Afterwards we continued a little further up Bellevue Avenue to Chepstow. Unlike many of the other Newport mansions, many of the furnishings inside this Italian-style summer cottage are quite modern making it easy to forget that this house was built in 1860. It would also make any hoarder feel at home. With so many trinkets and objects scattered throughout this cottage defiantly felt more cozy in comparison to all the other summer “cottages” we toured.
The final mansion we hit up on our ambitious 5-house tour was Kingscote. This Gothic Revival mansion was one of the first summer cottages to be constructed in Newport.
After we finished up we headed down to the Newport Vineyards for dinner. And to sample some local homemade wine after a long, but enjoyable day in Rhode Island. We even left with a couple of bottles of our favourite wine that we tried. And with a name like Great White, how could we resist?
From there we hopped back in the car yet again and drove down to Providence. We arrived shortly before 8p.m and spent the next 15 minutes or so navigating through the streets on the prowl for a parking space. We were just about to give up and turn into a parking lot and pay $10 to park when we spotted a (free) opening along the road. Success.
The WaterFire Festival is hosted by a nonprofit arts organization in an attempted to reinforce community engagement and foster creativity and an appreciation for art. Since its creation in 1994 the festival has expanded significantly and the number of permanent braziers that are lit on fire have doubled. There are a number WaterFire festivals that are held each season from early spring to late fall. We attended a full lighting where over 80 braziers along the three rivers in downtown Providence are lit up. The lighting takes place shortly after sunset, which in our case was just after 8:45p.m.
We showed up just before dusk and scored an awesome spot along one of the bridges that provided great views into the below river. We watched in anticipation as a boat lazily drifted down the river igniting each of the braziers.
We watched the event for maybe about an hour or so walking alongside the canal. But we were pretty exhausted. We returned to our car and drove back towards our accommodations just outside of Newport.
Day 2: Cliff Walk
Despite our action-packed day yesterday we woke up pretty early to secure a highly coveted parking space at the start of the Cliff Walk. This incredibly scenic trail hugs along the side of a cliff. As you’re walking, a panoramic view of the ocean is to the left and the backyards of several extravagant mansions are to the right.
We parked alongside Memorial Boulevard by Eaton’s Beach. There are parking metres located along this stretch of roadside parking that allow for a stay of up to 3 hours. This is a much more affordable option than forking over $18 for an all-day parking pass at a nearby parking lot. When we arrived the parking metre for our spot was still good for just under two hours. We contemplating topping it up, but in the end we just left it. Just under two hours seemed like more than enough time to cover 5.6km, take a bunch of pictures along the way, and then take the trolley (or an uber) back to our car.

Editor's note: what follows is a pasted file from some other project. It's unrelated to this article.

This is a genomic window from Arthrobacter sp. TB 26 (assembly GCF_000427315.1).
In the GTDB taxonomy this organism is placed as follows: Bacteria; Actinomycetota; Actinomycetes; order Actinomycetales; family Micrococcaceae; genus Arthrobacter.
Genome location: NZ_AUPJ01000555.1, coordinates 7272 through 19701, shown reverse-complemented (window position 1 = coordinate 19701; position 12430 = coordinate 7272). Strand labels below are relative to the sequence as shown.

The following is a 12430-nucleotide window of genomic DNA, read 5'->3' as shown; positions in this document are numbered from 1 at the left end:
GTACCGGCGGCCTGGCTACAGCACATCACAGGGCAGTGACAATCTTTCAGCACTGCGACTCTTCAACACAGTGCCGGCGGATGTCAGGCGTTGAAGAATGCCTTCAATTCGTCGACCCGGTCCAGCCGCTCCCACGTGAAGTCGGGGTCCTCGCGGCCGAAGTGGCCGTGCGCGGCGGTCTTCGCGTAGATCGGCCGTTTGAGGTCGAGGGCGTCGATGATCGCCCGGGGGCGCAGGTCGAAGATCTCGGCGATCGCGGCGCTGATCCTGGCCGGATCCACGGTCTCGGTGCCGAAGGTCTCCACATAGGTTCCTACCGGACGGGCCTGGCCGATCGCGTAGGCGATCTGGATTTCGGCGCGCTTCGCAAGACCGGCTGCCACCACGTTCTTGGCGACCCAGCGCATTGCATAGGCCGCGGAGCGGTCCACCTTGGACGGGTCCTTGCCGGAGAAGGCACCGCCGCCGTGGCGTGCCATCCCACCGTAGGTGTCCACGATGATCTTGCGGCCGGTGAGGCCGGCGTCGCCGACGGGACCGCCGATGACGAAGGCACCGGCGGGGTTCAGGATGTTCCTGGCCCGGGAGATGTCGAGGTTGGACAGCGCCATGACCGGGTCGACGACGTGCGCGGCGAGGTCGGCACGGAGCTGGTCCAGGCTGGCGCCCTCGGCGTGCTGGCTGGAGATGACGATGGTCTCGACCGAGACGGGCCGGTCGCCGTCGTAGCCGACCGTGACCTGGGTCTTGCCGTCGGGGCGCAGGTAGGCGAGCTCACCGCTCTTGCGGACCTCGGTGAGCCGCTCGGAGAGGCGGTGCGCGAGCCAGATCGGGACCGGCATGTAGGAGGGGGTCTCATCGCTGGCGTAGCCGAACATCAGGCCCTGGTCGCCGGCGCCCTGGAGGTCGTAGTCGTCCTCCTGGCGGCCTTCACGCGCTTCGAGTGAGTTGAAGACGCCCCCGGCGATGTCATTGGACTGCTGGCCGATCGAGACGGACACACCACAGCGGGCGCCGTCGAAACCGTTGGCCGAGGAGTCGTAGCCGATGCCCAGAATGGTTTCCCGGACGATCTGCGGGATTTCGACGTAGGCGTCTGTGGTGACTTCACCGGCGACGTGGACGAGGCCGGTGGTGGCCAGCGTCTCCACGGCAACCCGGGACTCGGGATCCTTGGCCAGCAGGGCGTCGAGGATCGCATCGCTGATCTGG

The Cliff Walk starts at the Chanler hotel and ends at Baily’s Beach. The first part of the trail is paved and wide enough to walk side-by-side. About mid-way through the terrain becomes quite rocky, but the views are nonetheless nothing short of spectacular. Many of the backyards from the luxurious and elaborate gilded mansions that we toured – like The Breakers, Rosecliff, Marble House, and Chateau-sur-Mer, can easily be viewed along the trail.
The trail ends at Baily’s Bay. From here it wasn’t immediately clear where the bus stop for the trolley service that shuttles you back to the start of the Cliff Walk was located. So in the interest of time we just called an uber. We made it back to our car in the nick of time because (a) we had no time remaining on the metre and (b) there was someone going around writing up tickets … and they were in the process of writing up a ticket for the car in front of us. Talk about good timing. We hopped in and high-tailed it out of there.
Even after spending just a short amount of time here, it’s abundantly clear why Rhode Island is referred to as the “Ocean state”. As was the case back in the 1800s, tourists today are still flocking Newport (and the surrounding towns in Rhode Island) for some rest and relaxation by the ocean.
L & K